BSA Troop 328

Oak Ridge, Tennessee

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Virgin Falls Day Hike

On Saturday, May 10th, the troop went on a day hike to the Virgin Falls State Natural Area. This was the most awesome hike ever! We had six scouts and 2 adults on the hike. The natural area is named for Virgin Falls, which is formed by an underground stream that emerges from a cave, then drops over a 110-foot high cliff before disappearing into another cave at the bottom of a sink hole. The area is known for its unique geological features and several other waterfalls including Big Laurel, Sheep Cave Falls, and Big Branch Falls. There are also several caves along the way. We met at Kern UMC at 7:00AM and got back just before 5:00PM. It was a moderate hike with about a 1000ft elevation change spread out over 4 miles. We also hiked the two spur trails to the overlook and Sheep Cave for a total trip of 10 miles.

Checklist of what to bring

Virgin Falls Trail Map

Here we are at the trailhead getting organized.


Taking a break on the trail.


A scout using a map and compass to compute the compass bearing back to the trailhead (Second Class requirement 1b).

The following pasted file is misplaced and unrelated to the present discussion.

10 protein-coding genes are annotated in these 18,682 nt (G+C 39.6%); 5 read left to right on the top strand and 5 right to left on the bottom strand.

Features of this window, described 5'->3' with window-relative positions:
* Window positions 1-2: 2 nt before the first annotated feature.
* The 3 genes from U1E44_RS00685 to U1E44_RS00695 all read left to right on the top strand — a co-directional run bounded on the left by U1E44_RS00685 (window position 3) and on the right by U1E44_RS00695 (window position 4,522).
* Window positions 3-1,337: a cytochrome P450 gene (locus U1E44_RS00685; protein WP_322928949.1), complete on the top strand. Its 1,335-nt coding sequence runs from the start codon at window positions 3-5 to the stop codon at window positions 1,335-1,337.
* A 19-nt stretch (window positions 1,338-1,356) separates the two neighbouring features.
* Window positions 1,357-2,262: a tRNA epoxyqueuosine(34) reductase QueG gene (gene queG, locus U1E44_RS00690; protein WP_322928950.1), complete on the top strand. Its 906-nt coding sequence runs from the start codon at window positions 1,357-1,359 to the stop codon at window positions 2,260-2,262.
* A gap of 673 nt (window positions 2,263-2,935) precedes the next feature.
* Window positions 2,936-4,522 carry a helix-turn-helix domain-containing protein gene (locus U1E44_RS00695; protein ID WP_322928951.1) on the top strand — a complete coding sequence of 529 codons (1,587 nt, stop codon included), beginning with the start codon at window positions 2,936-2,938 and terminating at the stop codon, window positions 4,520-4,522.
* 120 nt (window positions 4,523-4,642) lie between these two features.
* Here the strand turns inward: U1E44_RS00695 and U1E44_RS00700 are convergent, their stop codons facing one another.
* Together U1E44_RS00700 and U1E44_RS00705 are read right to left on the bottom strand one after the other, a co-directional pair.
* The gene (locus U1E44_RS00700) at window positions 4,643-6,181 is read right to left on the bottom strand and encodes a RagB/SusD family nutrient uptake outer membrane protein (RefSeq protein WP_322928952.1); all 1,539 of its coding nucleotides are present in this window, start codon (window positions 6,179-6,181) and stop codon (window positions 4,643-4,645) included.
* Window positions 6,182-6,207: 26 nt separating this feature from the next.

Taking a break at the overlook. The overlook spur trail took us back up to the rim of the gorge to a rock outcrop that gave us an expansive view across and along Scott's Gulf.









Here we are at Big Laurel Falls. Big Laurel Creek flows over a ledge and falls into the mouth of a cave/sinkhole where it flows back the way it came to the back of the cave where it disappears through a crack in the rock into an underground passage. Once you walk behind the waterfall the cave is enormous.












Taking a break where the junction between the main trail and the Virgin Falls Loop Trail.

We finally made it to Virgin Falls where we stopped for lunch. The waterfall is incredible. After traveling over 3 miles underground, Lost Creek emerges from a cave at the top of the bluff, flows about 100 feet above ground, falls 110 feet into a sinkhole at the base of the bluff, then flows about 100 yards underground and finally emerges and joins Little Laurel Creek before running into the Caney Fork River. As usual, the photos do not capture the scale of waterfall. To get a sense of perspective, look for the scout at the bottom of the waterfall in the second photo (indicated by an arrow).






We ate lunch at Virgin Falls. Due the to mist from the waterfall, it was much cooler here.



Exploring Sheep Cave where a stream emerges from a cave, flows over some boulders, and disappears underground again. We caught some crawdads here.




Here we are at Big Laurel Falls again on the way back to the trailhead.




We got back to the trailhead around 3:30PM.